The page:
The days are not always the same because the Earth does not always rotate perfectly at the same speed: almost imperceptible variations of milliseconds which, however, can create problems for computer and scientific systems and for this reason require periodic synchronization of the ‘world reference clock’, the UTC . 27 changes in just 50 years, and now ‘negative’ corrections are also hypothesized. Too many according to Meta, the company that owns Facebook, asks in a blog to stop these updates, guilty of causing serious damage every time.
The day is defined as the time it takes our planet to complete a rotation, a movement that we measure on average in 86,400 seconds, or 24 hours, but which on closer inspection is never so precise and regular. In fact, due to many factors – from the loss of ice, to earthquakes or tides, to changes in the volume of the seas – the rotation of our planet constantly fluctuates but in general we notice that it is gradually slowing down.
It is estimated that the violent earthquake of 2011 in Japan, of magnitude 8.9, accelerated the daily rotation by 1.8 microseconds but for billions of years the duration of the days has been increasing on average by about 2.3 milliseconds every hundred years, so much so that over a billion years ago, days were much shorter, perhaps as little as 19 hours. But the phenomenon is not so linear because the forces involved in determining the rotation speed are many, and not always well measurable, and in recent years there have also been days faster than usual.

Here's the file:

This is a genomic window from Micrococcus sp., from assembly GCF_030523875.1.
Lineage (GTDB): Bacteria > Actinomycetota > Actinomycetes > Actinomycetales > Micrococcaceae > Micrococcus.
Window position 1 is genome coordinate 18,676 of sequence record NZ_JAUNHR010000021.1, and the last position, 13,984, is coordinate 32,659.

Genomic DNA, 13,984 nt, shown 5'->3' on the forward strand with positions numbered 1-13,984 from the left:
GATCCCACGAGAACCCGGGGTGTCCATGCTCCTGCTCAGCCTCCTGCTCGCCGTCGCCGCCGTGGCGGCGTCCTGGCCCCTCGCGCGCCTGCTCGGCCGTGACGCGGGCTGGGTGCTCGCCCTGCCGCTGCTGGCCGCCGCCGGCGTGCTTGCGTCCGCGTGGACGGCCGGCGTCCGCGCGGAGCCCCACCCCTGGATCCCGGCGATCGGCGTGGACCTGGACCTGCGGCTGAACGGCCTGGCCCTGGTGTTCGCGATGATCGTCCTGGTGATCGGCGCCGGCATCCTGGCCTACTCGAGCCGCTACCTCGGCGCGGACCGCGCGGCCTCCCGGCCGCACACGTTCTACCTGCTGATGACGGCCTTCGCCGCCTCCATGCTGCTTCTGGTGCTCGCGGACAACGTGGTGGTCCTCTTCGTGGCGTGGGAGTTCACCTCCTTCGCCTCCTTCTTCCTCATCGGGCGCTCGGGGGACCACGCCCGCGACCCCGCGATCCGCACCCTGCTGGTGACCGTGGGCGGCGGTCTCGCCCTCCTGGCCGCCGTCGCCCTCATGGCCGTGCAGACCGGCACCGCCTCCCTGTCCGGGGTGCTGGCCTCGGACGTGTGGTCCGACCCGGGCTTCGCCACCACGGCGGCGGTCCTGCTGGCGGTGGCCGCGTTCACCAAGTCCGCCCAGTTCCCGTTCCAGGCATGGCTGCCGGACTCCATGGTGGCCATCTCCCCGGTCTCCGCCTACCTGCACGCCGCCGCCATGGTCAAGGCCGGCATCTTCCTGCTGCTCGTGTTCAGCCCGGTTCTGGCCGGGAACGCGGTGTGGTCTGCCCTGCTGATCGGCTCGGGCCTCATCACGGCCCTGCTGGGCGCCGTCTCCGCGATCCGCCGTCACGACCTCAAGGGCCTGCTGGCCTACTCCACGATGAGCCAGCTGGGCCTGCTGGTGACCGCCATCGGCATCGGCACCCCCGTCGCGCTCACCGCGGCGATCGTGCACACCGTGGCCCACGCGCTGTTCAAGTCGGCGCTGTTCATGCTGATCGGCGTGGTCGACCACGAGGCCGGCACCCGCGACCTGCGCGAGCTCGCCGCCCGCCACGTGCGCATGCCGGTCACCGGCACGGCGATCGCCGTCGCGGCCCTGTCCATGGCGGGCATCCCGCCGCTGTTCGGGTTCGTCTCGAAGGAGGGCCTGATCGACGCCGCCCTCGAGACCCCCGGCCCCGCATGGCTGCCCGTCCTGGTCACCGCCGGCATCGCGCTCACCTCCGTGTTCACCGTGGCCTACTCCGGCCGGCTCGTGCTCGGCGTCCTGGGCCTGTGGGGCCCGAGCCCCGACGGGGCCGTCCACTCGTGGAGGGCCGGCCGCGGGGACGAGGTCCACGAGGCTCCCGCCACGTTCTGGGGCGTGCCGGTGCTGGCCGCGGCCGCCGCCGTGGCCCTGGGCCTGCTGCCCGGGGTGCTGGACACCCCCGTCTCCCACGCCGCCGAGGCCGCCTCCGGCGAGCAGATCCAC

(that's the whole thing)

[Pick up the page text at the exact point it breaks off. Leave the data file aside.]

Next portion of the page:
Just in June 2022 there was the shortest day ever, about 1.59 milliseconds less. The cause could have been some violent eruptions such as the volcano in Tonga or global climatic phenomena such as El Nino but probably also cyclical oscillations due to gravitational effects. Subtle changes for everyone but not for very high precision scientific instruments and for many computer systems that need super accurate time measurements to work, so much so that they have forced to modify the UTC universal time signal 27 times in 50 years by introducing ‘seconds interlayers’, actually changes of very small fractions of a second.
“A solution – observe Oleg Obleukhov and Ahmad Byagowi, researchers of Meta – that was acceptable in 1972”. But not anymore. According to Meta’s managers, every modification brings with it very complex problems and can expose computer systems to serious dangers so as to cause more harm than good. Just the recording of the shortest day ever, last June, had made some researchers suggest that they even hypothesize the introduction of a ‘negative’ leap second, a sort of correction of the correction. A change never experienced before on large-scale information systems that according to Obleukhov and Byagowi “could have a devastating effect on software based on timers or programmers”.
According to the Meta researchers “every leap second is a major source of problems for those who manage hardware infrastructures”. New possible alternative solutions to these traumatic changes exist, they say, and for this reason “we support the stop to further introductions of leap seconds for at least the next thousand years”.